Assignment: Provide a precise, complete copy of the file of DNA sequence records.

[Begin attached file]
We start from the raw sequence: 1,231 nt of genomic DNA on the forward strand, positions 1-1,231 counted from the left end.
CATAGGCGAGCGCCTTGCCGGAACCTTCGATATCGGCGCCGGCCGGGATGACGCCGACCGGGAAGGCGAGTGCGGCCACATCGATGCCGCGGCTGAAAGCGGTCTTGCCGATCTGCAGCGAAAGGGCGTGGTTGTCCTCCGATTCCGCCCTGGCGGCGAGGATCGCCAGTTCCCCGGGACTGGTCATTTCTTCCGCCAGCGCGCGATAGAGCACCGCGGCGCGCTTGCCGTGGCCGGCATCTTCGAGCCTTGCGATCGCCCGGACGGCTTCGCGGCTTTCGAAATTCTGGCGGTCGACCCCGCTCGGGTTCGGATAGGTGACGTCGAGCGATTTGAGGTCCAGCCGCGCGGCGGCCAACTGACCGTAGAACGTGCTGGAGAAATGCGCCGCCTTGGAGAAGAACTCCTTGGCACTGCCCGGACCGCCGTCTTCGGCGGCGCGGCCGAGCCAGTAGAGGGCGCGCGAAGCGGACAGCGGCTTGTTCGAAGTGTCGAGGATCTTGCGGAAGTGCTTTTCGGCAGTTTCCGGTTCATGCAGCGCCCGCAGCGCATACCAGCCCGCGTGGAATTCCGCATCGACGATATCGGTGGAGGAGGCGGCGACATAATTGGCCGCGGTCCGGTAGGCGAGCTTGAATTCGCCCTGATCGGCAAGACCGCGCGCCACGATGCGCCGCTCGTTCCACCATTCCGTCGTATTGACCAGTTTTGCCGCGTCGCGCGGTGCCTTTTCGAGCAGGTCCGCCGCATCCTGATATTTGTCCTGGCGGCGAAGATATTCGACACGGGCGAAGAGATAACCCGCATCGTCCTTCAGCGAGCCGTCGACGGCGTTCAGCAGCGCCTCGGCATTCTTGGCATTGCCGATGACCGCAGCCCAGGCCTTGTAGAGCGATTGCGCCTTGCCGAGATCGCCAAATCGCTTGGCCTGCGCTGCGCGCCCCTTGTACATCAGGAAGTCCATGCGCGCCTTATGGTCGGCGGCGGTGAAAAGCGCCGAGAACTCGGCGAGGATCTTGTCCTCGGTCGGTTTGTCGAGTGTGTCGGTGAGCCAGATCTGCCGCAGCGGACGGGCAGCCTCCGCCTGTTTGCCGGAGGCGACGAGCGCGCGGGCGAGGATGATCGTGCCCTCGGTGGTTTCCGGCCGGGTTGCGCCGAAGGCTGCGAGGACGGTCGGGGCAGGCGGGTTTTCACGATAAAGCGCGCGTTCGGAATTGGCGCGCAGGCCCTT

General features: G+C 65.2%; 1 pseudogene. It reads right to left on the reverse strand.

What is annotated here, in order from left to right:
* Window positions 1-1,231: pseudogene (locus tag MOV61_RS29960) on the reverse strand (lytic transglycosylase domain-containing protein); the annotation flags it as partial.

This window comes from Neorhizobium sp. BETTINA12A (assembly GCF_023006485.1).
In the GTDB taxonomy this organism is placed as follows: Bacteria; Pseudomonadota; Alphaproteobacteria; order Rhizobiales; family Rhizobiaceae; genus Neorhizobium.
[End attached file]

We start from the raw sequence: 1,231 nt of genomic DNA on the forward strand, positions 1-1,231 counted from the left end.
CATAGGCGAGCGCCTTGCCGGAACCTTCGATATCGGCGCCGGCCGGGATGACGCCGACCGGGAAGGCGAGTGCGGCCACATCGATGCCGCGGCTGAAAGCGGTCTTGCCGATCTGCAGCGAAAGGGCGTGGTTGTCCTCCGATTCCGCCCTGGCGGCGAGGATCGCCAGTTCCCCGGGACTGGTCATTTCTTCCGCCAGCGCGCGATAGAGCACCGCGGCGCGCTTGCCGTGGCCGGCATCTTCGAGCCTTGCGATCGCCCGGACGGCTTCGCGGCTTTCGAAATTCTGGCGGTCGACCCCGCTCGGGTTCGGATAGGTGACGTCGAGCGATTTGAGGTCCAGCCGCGCGGCGGCCAACTGACCGTAGAACGTGCTGGAGAAATGCGCCGCCTTGGAGAAGAACTCCTTGGCACTGCCCGGACCGCCGTCTTCGGCGGCGCGGCCGAGCCAGTAGAGGGCGCGCGAAGCGGACAGCGGCTTGTTCGAAGTGTCGAGGATCTTGCGGAAGTGCTTTTCGGCAGTTTCCGGTTCATGCAGCGCCCGCAGCGCATACCAGCCCGCGTGGAATTCCGCATCGACGATATCGGTGGAGGAGGCGGCGACATAATTGGCCGCGGTCCGGTAGGCGAGCTTGAATTCGCCCTGATCGGCAAGACCGCGCGCCACGATGCGCCGCTCGTTCCACCATTCCGTCGTATTGACCAGTTTTGCCGCGTCGCGCGGTGCCTTTTCGAGCAGGTCCGCCGCATCCTGATATTTGTCCTGGCGGCGAAGATATTCGACACGGGCGAAGAGATAACCCGCATCGTCCTTCAGCGAGCCGTCGACGGCGTTCAGCAGCGCCTCGGCATTCTTGGCATTGCCGATGACCGCAGCCCAGGCCTTGTAGAGCGATTGCGCCTTGCCGAGATCGCCAAATCGCTTGGCCTGCGCTGCGCGCCCCTTGTACATCAGGAAGTCCATGCGCGCCTTATGGTCGGCGGCGGTGAAAAGCGCCGAGAACTCGGCGAGGATCTTGTCCTCGGTCGGTTTGTCGAGTGTGTCGGTGAGCCAGATCTGCCGCAGCGGACGGGCAGCCTCCGCCTGTTTGCCGGAGGCGACGAGCGCGCGGGCGAGGATGATCGTGCCCTCGGTGGTTTCCGGCCGGGTTGCGCCGAAGGCTGCGAGGACGGTCGGGGCAGGCGGGTTTTCACGATAAAGCGCGCGTTCGGAATTGGCGCGCAGGCCCTT

General features: G+C 65.2%; 1 pseudogene. It reads right to left on the reverse strand.

What is annotated here, in order from left to right:
* Window positions 1-1,231: pseudogene (locus tag MOV61_RS29960) on the reverse strand (lytic transglycosylase domain-containing protein); the annotation flags it as partial.

This window comes from Neorhizobium sp. BETTINA12A (assembly GCF_023006485.1).
In the GTDB taxonomy this organism is placed as follows: Bacteria; Pseudomonadota; Alphaproteobacteria; order Rhizobiales; family Rhizobiaceae; genus Neorhizobium.